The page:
Next year, Matson & Ridley Safaris celebrates ten years of being in business. Andy and I set up the company back in September 2014 when we lived in Singapore, took it with us to Amsterdam for a couple of years, and finally set it up in Australia when we returned to home soil in 2017. The company was always about how to use tourism to support conservation and local communities in Africa, creating a sustainable income that wasn't reliant on grants and donations. That hasn't changed. We still work closely with our partners like Natural Selection and Asilia Africa who we know genuinely contribute to conservation on the ground. We got through Covid by diversifying the business and building up our consultancy side, which now works on sustainable development projects in Cape York and Torres Strait in Northern Australia and southern Papua New Guinea. In 2023, it's fantastic to have so much interest from new and old guests in returning to Africa on safaris that make a difference, either by joining one of my small group safaris or by letting us arrange a bespoke journey just for you. We appreciate and value your support!
Above: Isn't it time you joined us on safari? Experiencing a mokoro is one of the highlights of the Okavango Delta, Botswana
Akagera Elephant Project, Rwanda
In 2018, we started the Akagera Elephant Project in Rwanda, looking for ways to provide useful conservation information through citizen science, both with the help our safari guests and the local guide co-operative. In December, thanks to donations from two of our guests in Singapore, I was able to provide training in elephant identification for five local guides and a park staff member. The project has identified about 80 elephants for the database so far, of which about half are complete IDs, but it's a work in progress and it relies on the local people on the ground to keep updating it with high quality photographs of the elephants' ears and tusks. It's not an easy task. First you have to find the elephants! Trust me, in the thick bush and swamps of Akagera that's not simple and even gigantic animals like elephants can be hard to spot. Then they have to be in the right position to photograph with the ears out and facing you head on so you can see the symmetry of the tusks. Rarely do all the elephants in a herd make themselves visible from sightings on the road, and the research is limited to roads as it's a national park so there's no off-road driving allowed. Only a few of the Akagera guides have good cameras with long lenses, which has made getting good photographs a challenge. But the most inspiring thing about the project has been seeing the enthusiasm of the local guides and our guests in learning more about the elephants. We've all been on the journey together and being able to produce six local trainers in elephant identification through the project, who are now sharing that knowledge with other guides, has been a great result.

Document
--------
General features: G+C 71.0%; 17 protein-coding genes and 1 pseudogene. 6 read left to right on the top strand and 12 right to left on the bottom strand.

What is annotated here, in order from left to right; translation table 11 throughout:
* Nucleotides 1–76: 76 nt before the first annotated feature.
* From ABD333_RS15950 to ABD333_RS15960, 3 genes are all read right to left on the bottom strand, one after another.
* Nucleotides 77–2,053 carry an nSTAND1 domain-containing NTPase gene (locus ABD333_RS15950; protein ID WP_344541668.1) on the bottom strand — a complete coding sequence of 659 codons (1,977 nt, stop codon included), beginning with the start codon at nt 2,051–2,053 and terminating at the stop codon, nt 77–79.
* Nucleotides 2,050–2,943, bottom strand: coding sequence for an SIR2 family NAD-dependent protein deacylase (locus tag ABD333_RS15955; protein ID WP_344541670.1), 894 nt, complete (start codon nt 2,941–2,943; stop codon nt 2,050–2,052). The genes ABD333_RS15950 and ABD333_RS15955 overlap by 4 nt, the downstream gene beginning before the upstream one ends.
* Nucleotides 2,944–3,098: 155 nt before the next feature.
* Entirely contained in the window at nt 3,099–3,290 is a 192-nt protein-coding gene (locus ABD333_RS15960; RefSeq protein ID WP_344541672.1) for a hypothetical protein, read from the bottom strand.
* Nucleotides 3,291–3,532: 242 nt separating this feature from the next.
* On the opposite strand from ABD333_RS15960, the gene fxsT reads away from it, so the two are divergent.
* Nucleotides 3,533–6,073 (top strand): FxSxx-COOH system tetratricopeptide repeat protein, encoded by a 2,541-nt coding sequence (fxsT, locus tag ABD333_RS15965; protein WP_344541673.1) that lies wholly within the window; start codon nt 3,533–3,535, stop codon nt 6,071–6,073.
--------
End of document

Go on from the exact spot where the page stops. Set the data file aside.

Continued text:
Above: Participants in the practical elephant ID training in northern Akagera, December 2022. (Left to right: Clementine Mugwaneza, Robert Muvunyi, Samuel Munyaneza, Cesar Benurugo, Tammie Matson, Peninah Kamagaju, Diane Umatoni)
Above: Peninah, Sam and Cesar discuss where to find the elephants during guide training in December 2022